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Fr. Fernando Suarez is a celebrated, albeit controversial, priest, known for drawing crowds in his healing Masses. Born in 1967 in Barrio Butong in Taal, Batangas province, Suarez had humble beginnings. His father, Cervando, drove a tricycle and his mother, the former Azucena Mortel, was a seamstress.
By Christian V. Esguerra
The woman who stood quietly behind him all these years has come out and dropped her own bombshell against Sen. Juan Ponce Enrile: She still loves him.
Today, March 4, is the 135th birth anniversary of educator and journalist. Born in Tondo, Manila, in 1879, she was one of the two women staffers of La Independencia, a newspaper published by Gen. Antonio Luna. She also founded the Instituto de Mujeres, the first school for girls conducted by Filipinos.—Marielle Medina, Inquirer Research
When a New York woman went into labor, she left home to hail a cab for the hospital. But seconds later, she gave birth on a wintry Manhattan sidewalk.
By Jia Aquino-Dee
Edsa. A name familiar to Filipinos of every age, yet vastly different in each mind’s eye.
Former Pampanga Rep. Carmelo Lazatin, who was implicated in the controversial pork barrel scam, has dispelled rumors that he is dead, saying he is alive and well and has stayed out of politics to become a farmer.
Virginia Torres, the former chief of the Land Transportation Office (LTO), hails from Tarlac, the province of President Aquino.
Singapore’s founding prime minister Lee Kuan Yew is recovering in hospital after suffering from an infection, the government said on Tuesday.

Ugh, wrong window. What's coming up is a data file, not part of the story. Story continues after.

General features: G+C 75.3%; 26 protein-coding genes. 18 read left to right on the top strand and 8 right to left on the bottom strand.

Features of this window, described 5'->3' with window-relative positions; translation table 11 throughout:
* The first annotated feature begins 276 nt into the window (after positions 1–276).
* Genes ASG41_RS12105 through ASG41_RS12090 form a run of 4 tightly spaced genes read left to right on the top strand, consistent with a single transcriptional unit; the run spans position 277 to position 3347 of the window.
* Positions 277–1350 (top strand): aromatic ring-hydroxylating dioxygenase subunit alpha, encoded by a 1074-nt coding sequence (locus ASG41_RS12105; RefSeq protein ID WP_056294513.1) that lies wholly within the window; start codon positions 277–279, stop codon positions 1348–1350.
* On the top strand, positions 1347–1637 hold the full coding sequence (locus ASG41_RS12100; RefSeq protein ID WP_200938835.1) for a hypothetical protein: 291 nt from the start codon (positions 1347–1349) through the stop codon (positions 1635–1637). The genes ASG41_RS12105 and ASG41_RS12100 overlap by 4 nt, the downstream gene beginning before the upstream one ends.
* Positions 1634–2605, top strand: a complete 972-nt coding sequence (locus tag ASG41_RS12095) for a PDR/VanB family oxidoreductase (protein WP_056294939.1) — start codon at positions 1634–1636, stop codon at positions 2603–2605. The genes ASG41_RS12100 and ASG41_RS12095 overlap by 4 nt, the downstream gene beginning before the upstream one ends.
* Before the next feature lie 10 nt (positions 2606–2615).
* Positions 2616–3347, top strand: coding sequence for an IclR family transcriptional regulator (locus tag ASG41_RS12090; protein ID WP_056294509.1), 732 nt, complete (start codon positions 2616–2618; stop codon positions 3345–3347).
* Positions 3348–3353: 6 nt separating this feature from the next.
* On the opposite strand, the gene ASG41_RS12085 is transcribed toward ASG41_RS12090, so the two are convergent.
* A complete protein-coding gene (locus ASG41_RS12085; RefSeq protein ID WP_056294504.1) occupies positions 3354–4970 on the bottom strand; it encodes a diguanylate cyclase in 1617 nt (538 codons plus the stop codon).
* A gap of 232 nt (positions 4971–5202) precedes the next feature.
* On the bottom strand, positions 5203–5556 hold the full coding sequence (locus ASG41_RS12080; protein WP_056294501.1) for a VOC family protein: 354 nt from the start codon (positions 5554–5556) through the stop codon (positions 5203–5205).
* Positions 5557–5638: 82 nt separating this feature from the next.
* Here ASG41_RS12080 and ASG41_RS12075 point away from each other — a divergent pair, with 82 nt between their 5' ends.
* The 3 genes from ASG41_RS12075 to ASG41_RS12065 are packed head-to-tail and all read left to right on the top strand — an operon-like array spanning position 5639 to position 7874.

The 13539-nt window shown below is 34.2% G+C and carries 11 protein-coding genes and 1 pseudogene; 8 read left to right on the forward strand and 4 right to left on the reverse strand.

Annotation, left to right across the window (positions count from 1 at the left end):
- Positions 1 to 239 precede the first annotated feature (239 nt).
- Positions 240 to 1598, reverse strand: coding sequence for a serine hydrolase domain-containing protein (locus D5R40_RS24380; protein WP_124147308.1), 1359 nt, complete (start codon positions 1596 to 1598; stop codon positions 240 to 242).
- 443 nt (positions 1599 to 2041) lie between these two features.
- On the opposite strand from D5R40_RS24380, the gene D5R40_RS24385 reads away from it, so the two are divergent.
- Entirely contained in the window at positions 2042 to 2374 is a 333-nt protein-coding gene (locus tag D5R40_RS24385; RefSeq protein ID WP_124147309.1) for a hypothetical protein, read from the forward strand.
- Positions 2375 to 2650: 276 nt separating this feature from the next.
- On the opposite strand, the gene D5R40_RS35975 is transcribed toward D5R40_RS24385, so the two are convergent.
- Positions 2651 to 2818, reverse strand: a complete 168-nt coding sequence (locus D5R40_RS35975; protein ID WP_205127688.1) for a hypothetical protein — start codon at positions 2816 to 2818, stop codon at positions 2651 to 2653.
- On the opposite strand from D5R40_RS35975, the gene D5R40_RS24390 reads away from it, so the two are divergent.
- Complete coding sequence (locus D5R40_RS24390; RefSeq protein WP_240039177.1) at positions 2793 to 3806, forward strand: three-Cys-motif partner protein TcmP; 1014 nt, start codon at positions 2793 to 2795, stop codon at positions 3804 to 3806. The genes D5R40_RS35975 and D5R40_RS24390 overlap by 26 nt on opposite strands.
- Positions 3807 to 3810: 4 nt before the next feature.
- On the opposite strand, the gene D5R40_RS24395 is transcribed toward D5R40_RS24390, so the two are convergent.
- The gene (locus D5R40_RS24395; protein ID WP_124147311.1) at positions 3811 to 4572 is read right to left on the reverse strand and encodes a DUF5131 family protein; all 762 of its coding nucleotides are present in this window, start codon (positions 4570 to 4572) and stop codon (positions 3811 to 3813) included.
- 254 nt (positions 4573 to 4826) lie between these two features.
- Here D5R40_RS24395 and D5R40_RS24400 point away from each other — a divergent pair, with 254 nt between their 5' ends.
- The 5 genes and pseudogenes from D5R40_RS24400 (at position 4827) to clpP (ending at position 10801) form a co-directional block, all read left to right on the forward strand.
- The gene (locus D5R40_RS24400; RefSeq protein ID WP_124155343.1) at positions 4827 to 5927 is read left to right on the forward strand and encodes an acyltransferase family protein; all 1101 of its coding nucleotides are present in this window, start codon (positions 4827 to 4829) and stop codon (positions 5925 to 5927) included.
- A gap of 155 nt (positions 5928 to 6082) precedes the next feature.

Former Sen. Ramon Revilla Sr. gained fame for his movie portrayal of Nardong Putik, a bandit from Cavite province whose fantastic escapes from police dragnets, supposedly with the help of amulet, made him a folk hero.
By Marlon Ramos
Many people may not know it but “Boy Pick-up”—a character introduced by Sen. Ramon “Bong” Revilla Jr. in a Senate speech—is actually a Cabinet member who loves driving for other VIPs.
By Melissa Alexandra Pal
Marian Vanslembrouck, 19, was overwhelmed upon hearing that she placed third in the 2013 Nurse Licensure Examination.
“I will lead by example,” Virgilio Mendez said on Thursday, hours after he took his oath as the new director of the National Bureau of Investigation. “I will work harder,” he said, “and I will ensure that investigations are not wasted but lead to convictions.”
Today, Jan. 14, is the 116th birth anniversary of Carlos P. Romulo, the first Asian to become United Nations president. He served as the UN Security Council president four times—in 1980, 1981 and twice in 1957. A National Artist for Literature, he was awarded the Pulitzer Prize in journalism in 1942 for a series of articles he wrote just before World War II. Romulo died on Dec. 15, 1985 at the age of 87. Marielle Medina, Inquirer Research